Meanwhile, the monster inside Eliot appears at the apartment just as Quentin manages to draw a drop of blood from the living stone of Blackspire. Quentin’s awkward attempt to hide remains undetected by the beast, too focused on his own findings – the black stone is now marked with golden hieroglyphics. Unsure of what it means, Julia and Shoshanna manage to convince the monster to join them on a trip to Brakebills to visit the library under the guise of research.
Back in Fillory, Margo has returned to Castle Whitespire after obtaining her birthright box to find Fen performing the last lay, a tradition in which the wife lays on her marital bed buried in the garments of her deceased love, which has followed the bare-breasted lament and the construction of the altar of remembrance.
In the apartment, Quentin’s still working on bleeding the stone when Alice makes her first appearance in the real world and is refused entry. While Quentin treats her with an icy stare and skepticism, Alice desperately tries to convince him of what she has learned – he will die in two days, over the course of which he will bleed the stone, only to die at the hands of the creature inside Eliot when he attempts to douse him. Quentin wants to beat the odds and leaves the door open for Alice to help, should she choose to.
At Brakebills, Julia and Shoshanna are searching for information on the hieroglyphics to keep the monster out of the apartment. Shoshanna, devoted and honest, is able to find the information quickly, but before she can reveal her findings, Julia creates a diversion much to the creature’s annoyance, serving as a perfect transition to the Happy Place, where Eliot and Charlton are sifting through a list of painful memories, which include sleeping with people’s boyfriends, betraying friends on accident, terrible haircuts, sexual mishaps, car accidents and more.
To help combat the odds, Eliot brings in an army of his own making composed of Welters Captain Margo, Ready-to-Fight-Penny Quentin, and Battle-Ready Fen, claiming that “no force in heaven or on earth is more terrifying”, which he plans to use to keep the monsters away as he relives memories.
Eliot’s memories send us through embarrassing moments and deep regrets where his friendships with the magicians are concerned, especially in regard to Margo and Quentin, while Quentin and Alice are struggling with their own predicament in the real world. Aware of magic that will bleed the stone in a matter of minutes, Alice averts that crisis but is shunned by Quentin, who doesn’t have time to deal with their past. Upset, Alice reveals her purpose for coming – to save Quentin’s life in an effort to atone for her mistakes, wherein she finally reveals the details of the unknown world that she banished Plover to. Rather than send him to a peaceful world, she doomed him to the poison world for his perverse actions.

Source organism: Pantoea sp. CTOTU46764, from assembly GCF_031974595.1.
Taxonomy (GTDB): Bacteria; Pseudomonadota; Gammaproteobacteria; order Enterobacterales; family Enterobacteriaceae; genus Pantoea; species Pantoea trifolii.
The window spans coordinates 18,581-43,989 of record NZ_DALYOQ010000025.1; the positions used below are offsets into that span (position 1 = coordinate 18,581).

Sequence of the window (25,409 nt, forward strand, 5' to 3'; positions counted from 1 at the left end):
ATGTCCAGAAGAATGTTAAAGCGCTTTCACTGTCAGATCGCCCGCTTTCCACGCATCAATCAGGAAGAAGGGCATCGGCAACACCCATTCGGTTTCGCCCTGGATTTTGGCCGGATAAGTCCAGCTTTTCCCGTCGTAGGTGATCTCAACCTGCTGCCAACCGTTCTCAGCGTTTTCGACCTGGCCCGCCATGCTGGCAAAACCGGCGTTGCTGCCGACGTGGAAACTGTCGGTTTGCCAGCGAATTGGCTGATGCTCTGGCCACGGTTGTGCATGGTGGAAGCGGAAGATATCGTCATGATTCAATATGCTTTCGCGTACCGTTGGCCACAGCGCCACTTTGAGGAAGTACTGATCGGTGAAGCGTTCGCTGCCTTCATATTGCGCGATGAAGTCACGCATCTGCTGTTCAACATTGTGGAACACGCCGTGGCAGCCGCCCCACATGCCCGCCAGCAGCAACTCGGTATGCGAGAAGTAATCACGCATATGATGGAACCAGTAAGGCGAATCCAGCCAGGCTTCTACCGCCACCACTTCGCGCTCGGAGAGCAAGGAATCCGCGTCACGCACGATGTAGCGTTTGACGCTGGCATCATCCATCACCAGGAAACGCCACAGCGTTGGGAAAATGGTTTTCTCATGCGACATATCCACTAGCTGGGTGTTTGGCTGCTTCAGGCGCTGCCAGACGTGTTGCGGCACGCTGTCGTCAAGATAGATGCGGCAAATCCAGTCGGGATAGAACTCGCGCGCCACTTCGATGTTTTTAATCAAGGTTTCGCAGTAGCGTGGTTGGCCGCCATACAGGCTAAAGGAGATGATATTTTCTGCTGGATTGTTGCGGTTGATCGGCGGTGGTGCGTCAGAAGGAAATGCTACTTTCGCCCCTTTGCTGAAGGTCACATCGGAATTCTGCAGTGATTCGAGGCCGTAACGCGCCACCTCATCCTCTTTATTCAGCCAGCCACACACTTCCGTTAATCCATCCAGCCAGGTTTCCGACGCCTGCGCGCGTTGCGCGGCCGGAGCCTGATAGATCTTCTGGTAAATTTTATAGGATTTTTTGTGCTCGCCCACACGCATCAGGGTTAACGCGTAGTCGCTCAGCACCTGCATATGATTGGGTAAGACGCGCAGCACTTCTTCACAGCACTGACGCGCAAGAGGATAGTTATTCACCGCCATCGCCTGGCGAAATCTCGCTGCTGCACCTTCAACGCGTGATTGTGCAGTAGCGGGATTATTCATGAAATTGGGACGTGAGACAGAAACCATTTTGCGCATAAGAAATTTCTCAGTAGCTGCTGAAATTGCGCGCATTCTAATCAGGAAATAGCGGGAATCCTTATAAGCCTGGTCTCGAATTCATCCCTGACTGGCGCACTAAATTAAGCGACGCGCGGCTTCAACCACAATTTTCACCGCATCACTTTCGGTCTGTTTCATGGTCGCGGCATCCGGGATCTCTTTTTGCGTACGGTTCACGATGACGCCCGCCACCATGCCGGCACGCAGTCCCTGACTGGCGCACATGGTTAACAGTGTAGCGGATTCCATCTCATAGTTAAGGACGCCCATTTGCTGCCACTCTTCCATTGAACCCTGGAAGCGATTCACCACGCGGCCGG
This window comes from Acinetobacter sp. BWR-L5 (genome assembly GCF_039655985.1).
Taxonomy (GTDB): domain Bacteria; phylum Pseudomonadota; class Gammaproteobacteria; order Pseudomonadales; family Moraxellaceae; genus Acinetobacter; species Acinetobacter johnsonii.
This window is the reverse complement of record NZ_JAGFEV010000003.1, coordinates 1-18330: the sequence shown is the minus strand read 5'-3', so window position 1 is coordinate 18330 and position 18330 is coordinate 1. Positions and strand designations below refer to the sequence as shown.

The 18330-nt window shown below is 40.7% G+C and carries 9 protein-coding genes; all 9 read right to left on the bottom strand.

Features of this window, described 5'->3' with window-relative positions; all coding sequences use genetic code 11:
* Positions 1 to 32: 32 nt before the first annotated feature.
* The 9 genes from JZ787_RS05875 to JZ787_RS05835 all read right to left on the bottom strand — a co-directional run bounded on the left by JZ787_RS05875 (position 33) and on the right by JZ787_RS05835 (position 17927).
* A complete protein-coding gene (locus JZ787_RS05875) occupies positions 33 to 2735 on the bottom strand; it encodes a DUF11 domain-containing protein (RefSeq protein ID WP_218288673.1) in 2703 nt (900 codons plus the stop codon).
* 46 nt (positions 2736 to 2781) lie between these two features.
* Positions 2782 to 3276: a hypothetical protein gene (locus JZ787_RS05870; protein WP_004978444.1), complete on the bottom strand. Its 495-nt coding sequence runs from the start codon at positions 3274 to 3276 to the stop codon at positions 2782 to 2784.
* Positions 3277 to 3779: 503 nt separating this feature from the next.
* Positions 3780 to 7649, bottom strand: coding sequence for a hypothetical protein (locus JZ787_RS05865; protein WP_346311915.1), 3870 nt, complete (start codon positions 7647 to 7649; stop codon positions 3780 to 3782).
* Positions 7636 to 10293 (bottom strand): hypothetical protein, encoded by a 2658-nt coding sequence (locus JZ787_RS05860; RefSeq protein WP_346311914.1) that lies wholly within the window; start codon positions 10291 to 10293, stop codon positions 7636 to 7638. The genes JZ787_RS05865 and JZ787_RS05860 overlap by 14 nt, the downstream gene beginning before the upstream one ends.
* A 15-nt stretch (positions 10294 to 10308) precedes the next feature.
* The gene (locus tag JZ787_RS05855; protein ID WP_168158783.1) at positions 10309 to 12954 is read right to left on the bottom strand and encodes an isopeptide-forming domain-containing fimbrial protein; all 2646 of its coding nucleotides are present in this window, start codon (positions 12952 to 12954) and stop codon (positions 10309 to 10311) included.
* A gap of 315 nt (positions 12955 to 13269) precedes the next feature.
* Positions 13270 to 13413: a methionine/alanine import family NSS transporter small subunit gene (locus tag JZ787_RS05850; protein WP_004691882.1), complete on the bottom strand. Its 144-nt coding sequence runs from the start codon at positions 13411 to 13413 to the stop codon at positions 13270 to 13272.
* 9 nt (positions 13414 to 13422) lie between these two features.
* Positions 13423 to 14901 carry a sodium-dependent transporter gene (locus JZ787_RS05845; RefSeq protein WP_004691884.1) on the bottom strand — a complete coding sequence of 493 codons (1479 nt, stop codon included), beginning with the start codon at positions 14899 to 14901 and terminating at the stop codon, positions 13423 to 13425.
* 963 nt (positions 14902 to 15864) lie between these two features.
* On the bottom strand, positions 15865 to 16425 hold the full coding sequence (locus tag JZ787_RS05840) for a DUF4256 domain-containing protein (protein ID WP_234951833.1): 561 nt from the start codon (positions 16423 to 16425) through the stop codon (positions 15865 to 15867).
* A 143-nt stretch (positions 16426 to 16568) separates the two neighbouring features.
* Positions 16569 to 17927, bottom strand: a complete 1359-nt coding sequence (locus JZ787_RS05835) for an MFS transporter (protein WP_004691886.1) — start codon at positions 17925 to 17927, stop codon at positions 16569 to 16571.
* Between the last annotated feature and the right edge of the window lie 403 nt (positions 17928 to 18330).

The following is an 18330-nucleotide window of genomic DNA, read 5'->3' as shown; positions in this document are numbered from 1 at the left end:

Quentin struggles to understand her motivations, causing Alice to break down. Her only hope is to make up for her mistakes and she longs for validation, approval and redemption. Desperate, she asks Quentin for help with the spell she performed for Plover. If he will let her prevent his death, she will go wherever the spell leads her, providing a mystery that serves as a perfect transition to Fillory, where Margo has finally opened her birthright box and unveiled a Talking Lizard of the Dunes, according to Fen. The problem? All of the animals of Fillory seem to have lost their ability to speak.
At a dead end, the scene transitions to Eliot, who’s still battling to find his door in the Happy Place. The final remaining member of Eliot’s force to prevent the shadows, which happens to be Quentin, offers to create a diversion when the time comes, claiming that you make sacrifices for the people you love. Immediately, Eliot realizes what memory he’s been avoiding, taking us back to the beautiful episode from last season wherein Eliot and Quentin lived out a life together.
Before we can delve into that memory – the moment in which Eliot and Quentin realize that they lived a separate life in love – the scene transitions to Alice and Quentin who are planning out the creature’s death in a park, offering a back and forth view of two different realities. The repressed memory? A confession from Quentin – a proposition of a relationship in the real world, fueled by their time together in an alternate reality, wherein Eliot turned him down.
The memory, which is beautiful and heart-breaking, finally triggers a change in Eliot, just as the signs leading up to Quentin’s death in the real world begin to appear. As Shoshanna, Julia and the monster possessed Eliot appear, the real Eliot chides himself in the memory before apologizing to Quentin and kissing him, which results in the appearance of a door just as the monster approaches Quentin in the park.
As Eliot finally comes to the surface of his body and convinces Quentin by bringing up peaches and plums, Alice, unaware, attempts to make everything right, wherein Quentin quickly pushes his body out of the way just before he can be doused. Before we can learn the outcome, Eliot’s body disappears, leaving everyone at a loss, but not before Iris appears and attempts to strike Julia down (only for Shoshanna to dive in front of her and sacrifice herself).
Just as Iris attempts to take Julia’s life a second time, the monster possessed Eliot returns, ripping her heart out (which is actually just another black stone). In an attempt to cover up the failed murder attempt, Julia comes forward with information on the hieroglyphics, which reveal that the stones are actually building blocks that can piece together a body.
Aside from Penny’s attack, the details of which remain unknown at the close of the episode, “Escape From the Happy Place” ends on a note of finality with Quentin breaking off the possibility of making amends with Alice in a romantic way.